• Report this Comment On June 24, 2014, at 11:29 AM, TMFMarlowe wrote:

    @VistaBlueGT: I hear what you're saying. What I'm getting at is that my 70-year-old mom could easily, safely, and comfortably drive my CTS-V at ordinary road speeds and think nothing of it, whereas if you remember the high-horse cars from 20 or 30 years ago, they were kind of one-trick ponies, not something you'd want a grandmother driving. My 1990 ZR-1 was a bear to live with as a daily driver and a serious handful in the rain if you didn't know how to catch it, and that thing was underpowered by today's standards.

    There will always be some kid who gets into stupid amounts of trouble with a car that has more power than he's ready to handle. But at least modern safety systems give him a chance to catch it before the telephone pole catches it for him.

    Thanks for stopping by.

    John Rosevear

  • Report this Comment On June 29, 2014, at 11:42 PM, DaTruthHurts wrote:

    "The few wealthy individuals that can afford these gas guzzlers are penalizing the rest of the citizens that live in the same atmosphere"

    It's those kinds of uninformed comments with political agendas that are a distraction from this country moving forward. That poster's real issue is that he can't stand someone else being more successful and spending their hard-earned money as they choose.

    Fact: a well-equiped Toyota Prius at $35,000 costs about as much as a 420+ horsepower Ford Mustang GT. For the wealthy only? No, some people just choose to live differently. And more expensive cars like the Corvette Z06 actually use less fuel (and pollute less) each year than the average Toyota Prius - because many are driven recreationally only on weekends, less than 10K miles per year. (And where do all those used Prius batteries go - landfills?)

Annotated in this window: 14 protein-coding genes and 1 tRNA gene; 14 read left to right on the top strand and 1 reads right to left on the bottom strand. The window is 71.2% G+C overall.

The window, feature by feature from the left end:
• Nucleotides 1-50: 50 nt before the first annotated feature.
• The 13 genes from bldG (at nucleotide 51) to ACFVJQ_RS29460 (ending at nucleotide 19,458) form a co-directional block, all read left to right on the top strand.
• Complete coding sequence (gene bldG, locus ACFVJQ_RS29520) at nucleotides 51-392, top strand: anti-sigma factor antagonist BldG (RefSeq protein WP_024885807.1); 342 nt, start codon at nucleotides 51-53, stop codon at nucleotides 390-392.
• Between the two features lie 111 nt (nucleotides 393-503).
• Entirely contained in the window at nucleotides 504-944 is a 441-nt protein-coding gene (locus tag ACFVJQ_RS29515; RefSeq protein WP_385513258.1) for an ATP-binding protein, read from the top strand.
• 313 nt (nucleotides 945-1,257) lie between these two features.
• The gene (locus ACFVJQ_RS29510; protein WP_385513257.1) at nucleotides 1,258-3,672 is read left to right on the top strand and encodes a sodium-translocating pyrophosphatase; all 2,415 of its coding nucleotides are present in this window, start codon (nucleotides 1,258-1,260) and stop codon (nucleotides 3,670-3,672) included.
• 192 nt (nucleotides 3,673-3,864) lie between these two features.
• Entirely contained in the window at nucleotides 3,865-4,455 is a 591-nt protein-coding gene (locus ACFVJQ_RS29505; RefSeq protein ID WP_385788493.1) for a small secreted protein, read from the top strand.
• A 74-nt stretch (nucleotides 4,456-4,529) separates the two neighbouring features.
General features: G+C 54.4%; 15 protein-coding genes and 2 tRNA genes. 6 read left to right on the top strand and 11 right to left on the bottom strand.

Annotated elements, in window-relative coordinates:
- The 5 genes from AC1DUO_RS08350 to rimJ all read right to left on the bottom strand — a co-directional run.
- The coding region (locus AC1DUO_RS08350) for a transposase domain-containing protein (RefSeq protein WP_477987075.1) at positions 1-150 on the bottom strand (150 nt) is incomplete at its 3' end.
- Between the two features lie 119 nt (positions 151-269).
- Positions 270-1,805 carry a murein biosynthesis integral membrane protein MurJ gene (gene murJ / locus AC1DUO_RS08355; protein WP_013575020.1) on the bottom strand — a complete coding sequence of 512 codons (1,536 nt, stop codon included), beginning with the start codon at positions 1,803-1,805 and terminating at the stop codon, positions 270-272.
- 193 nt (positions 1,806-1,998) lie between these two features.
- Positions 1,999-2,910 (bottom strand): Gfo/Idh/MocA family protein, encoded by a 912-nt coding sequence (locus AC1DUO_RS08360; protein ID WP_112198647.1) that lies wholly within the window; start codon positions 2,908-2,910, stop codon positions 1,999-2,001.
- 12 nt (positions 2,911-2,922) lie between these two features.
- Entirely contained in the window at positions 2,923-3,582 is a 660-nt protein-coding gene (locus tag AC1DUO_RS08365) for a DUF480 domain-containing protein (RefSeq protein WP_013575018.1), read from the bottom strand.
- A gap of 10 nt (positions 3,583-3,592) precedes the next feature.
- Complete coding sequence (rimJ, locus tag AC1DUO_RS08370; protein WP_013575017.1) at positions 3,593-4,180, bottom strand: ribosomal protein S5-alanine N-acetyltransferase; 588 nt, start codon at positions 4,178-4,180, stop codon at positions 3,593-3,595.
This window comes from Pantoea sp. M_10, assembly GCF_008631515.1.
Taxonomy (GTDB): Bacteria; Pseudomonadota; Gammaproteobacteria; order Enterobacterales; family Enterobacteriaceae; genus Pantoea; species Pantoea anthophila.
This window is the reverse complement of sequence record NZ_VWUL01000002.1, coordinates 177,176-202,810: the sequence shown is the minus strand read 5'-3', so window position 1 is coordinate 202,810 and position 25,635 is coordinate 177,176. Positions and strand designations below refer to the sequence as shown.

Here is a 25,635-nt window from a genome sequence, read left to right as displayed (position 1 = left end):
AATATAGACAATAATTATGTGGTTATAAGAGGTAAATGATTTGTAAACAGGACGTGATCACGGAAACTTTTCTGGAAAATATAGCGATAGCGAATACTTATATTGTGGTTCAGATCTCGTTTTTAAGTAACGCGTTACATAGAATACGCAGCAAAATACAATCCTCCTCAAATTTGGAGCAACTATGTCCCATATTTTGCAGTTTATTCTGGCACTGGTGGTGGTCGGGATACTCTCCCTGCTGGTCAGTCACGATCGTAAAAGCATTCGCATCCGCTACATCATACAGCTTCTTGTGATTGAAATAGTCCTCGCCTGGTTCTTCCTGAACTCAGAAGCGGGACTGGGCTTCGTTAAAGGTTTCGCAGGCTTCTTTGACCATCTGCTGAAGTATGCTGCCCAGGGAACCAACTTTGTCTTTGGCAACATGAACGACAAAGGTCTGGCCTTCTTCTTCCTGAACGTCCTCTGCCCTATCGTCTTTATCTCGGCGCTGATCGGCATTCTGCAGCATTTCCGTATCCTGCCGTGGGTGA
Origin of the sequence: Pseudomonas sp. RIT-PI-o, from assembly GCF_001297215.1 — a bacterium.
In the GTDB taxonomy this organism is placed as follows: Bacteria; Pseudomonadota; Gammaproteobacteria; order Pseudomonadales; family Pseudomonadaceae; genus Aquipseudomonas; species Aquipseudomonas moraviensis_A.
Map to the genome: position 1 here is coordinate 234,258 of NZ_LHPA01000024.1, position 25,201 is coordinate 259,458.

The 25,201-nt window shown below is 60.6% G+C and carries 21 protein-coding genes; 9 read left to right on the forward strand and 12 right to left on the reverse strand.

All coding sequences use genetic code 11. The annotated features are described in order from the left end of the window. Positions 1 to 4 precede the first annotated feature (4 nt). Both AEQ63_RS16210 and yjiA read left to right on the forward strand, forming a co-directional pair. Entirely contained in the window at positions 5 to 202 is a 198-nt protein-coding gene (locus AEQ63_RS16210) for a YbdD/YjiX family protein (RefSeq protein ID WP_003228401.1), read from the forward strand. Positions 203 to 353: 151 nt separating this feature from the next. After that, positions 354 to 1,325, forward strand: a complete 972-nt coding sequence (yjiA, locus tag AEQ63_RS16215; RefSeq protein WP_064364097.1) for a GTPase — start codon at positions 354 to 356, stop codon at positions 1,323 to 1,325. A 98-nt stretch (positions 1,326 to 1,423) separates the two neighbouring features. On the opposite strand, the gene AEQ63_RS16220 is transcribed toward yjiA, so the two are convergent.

If we really want to solve some of the country's problems, raise taxes for higher incomes but offer much larger deductions for families with children. A hard-working family provider with 3 kids making $150K per year deserves to take home more than a young, single 20-something making $100K per year. Get this country back to the moral priority of strong families. Further, shut down or greatly limit the number of foreign exchange students paying their way into our national landmark universities and blocking higher-education opportunities for Americans. Cut any subsidies to universities with high % foreign exchange student populations. Teach Americans, not foreigners. Additionally, impose a national sales tax on ALL Ecommerce. Level the playing field for in-state retailers across the country who much add sales tax to all local consumer purchases. The entire level of commerce online is grossly inflated by a tax loop-hole that gives them an advantage over traditional retail sales. …Those are the real problems facing this country. Not sales of the Corvette Z06.

    Keep America the greatest country the world has ever known.

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John Rosevear

John Rosevear is the Fool's Senior Auto Specialist. John has been writing about the auto business and investing for over 20 years, and for The Motley Fool since 2007.